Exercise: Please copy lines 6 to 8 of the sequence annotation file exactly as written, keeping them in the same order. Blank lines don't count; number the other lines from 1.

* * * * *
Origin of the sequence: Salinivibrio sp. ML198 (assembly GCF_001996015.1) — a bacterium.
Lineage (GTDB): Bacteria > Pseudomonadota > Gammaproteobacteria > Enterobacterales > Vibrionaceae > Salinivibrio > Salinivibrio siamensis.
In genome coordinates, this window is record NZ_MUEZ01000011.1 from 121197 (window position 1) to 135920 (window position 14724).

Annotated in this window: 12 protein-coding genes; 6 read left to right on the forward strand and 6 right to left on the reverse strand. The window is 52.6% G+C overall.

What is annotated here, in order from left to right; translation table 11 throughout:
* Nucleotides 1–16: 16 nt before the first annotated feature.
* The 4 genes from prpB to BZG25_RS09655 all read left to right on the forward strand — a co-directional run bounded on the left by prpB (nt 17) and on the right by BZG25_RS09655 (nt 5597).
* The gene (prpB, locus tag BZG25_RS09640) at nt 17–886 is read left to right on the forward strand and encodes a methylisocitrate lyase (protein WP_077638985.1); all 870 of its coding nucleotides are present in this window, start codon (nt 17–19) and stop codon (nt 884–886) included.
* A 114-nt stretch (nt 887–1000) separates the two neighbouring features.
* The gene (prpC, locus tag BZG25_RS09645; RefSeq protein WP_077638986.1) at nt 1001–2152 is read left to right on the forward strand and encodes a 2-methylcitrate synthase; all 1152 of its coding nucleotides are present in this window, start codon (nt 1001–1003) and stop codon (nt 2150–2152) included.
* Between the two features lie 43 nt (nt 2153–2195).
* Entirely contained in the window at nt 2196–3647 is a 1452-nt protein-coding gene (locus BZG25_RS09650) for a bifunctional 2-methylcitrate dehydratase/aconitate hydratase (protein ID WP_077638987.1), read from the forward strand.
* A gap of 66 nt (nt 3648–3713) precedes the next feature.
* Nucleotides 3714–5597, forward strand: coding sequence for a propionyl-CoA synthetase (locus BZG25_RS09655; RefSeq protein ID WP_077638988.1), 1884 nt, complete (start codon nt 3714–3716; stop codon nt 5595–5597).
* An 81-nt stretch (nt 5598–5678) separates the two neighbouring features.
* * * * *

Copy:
* Nucleotides 1–16: 16 nt before the first annotated feature.
* The 4 genes from prpB to BZG25_RS09655 all read left to right on the forward strand — a co-directional run bounded on the left by prpB (nt 17) and on the right by BZG25_RS09655 (nt 5597).
* The gene (prpB, locus tag BZG25_RS09640) at nt 17–886 is read left to right on the forward strand and encodes a methylisocitrate lyase (protein WP_077638985.1); all 870 of its coding nucleotides are present in this window, start codon (nt 17–19) and stop codon (nt 884–886) included.